who will refute the testimony of the other side's expert. This is a normal part of arguing
a case, but can cause confusion and complication on the part of the jurors.

A lesser-anticipated pitfall associated with expert witnesses, is the possibility of them
making a mistake. Especially in a case such as Woburn, where both sides have a slew of
expert testimony, lawyers such as Schlichtmann aren't able to catch or prevent every
mistake. Even if eventually caught and corrected, one mistake can prove to be very
damaging. In A Civil Action, George Pinder, Schlichtmann's expert in hydrology and
groundwater movement, made a minor calculating mistake. Although minor, "Schlichtmann knew
that Facher and Keating would not miss this mistake, and that they would use it on
cross-examination to attack Pinder's credibility" (Harr 327). An expert witness whose
credibility is questioned can no longer be seen as an expert witness. For this reason,
even minor mistakes by witnesses are considered to be serious pitfalls.

Proving causality becomes even more difficult if the prosecution is faced with dishonest
witnesses. In the Woburn case, extensive evidence supported the plaintiff's theory that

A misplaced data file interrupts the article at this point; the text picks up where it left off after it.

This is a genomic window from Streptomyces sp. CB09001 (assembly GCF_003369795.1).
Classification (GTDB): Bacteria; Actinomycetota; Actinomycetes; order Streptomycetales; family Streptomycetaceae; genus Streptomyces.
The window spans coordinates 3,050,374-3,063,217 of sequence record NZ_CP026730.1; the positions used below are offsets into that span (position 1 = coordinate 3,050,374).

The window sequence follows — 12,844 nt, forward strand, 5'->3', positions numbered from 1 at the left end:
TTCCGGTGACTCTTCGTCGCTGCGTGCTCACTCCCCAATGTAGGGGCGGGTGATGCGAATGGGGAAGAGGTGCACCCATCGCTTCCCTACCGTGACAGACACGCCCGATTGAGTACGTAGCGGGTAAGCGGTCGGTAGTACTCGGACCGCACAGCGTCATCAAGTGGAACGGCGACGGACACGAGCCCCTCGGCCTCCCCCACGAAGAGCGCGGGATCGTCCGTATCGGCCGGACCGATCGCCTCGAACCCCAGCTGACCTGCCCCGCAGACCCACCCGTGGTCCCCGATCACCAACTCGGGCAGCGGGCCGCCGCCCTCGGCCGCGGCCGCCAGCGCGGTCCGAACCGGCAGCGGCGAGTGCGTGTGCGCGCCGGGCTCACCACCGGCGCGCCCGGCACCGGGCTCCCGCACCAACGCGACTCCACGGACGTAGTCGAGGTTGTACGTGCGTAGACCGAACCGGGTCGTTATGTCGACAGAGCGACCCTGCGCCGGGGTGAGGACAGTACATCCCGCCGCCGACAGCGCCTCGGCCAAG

Riley Tannery had polluted the land with TCE. Despite this comprehensive evidence, John J.
Riley adamantly denied any wrongdoing. Schlichtmann was certain that Riley was lying, but
he had no obvious way to prove that. "He hadn't been able to find any tannery witnesses
who could testify to using TCE. And Riley had testified under oath that there were no
records of the chemicals the tanner had used before 1979" (Harr 193). A dishonest witness
such as Riley can be harmful to a case, since often there is no solid way to prove a
person is lying. Unfortunately for Schlichtmann the trial had already ended by the time
solid proof of Riley's dishonesty finally surfaced.

Despite the numerous pitfalls that the prosecution encountered, perhaps none was more
daunting and ever present as the lack of money. Schlichtmann and his team took the Woburn
class action lawsuit knowing that it would require a significant amount of money, but none
of them had anticipated spending as much as they did. The prosecution spent copious
amounts of money in order to obtain as much proof of causation as possible. There was no
limit to what they would spend for medical testing, environmental testing, expert analysis
and testimony. In addition, they were inundated with bills for everything from daily
transcripts to dry cleaning. Although much of the money was well spent, much of it was
also spent frivolously. Fine wine and suites at the Ritz Carlton were among the
unnecessary indulgences that contributed to the immense debt. In the end the expenses for
the case totaled $2.6 million. With proper budgeting and frugality that figure could have
been lowered considerably, but this was something Schlichtmann and his team realized too

Because of the lack of money on the part of the prosecution, an additional hurdle they
faced was postponement of the trial date. Even though extra time meant more preparation,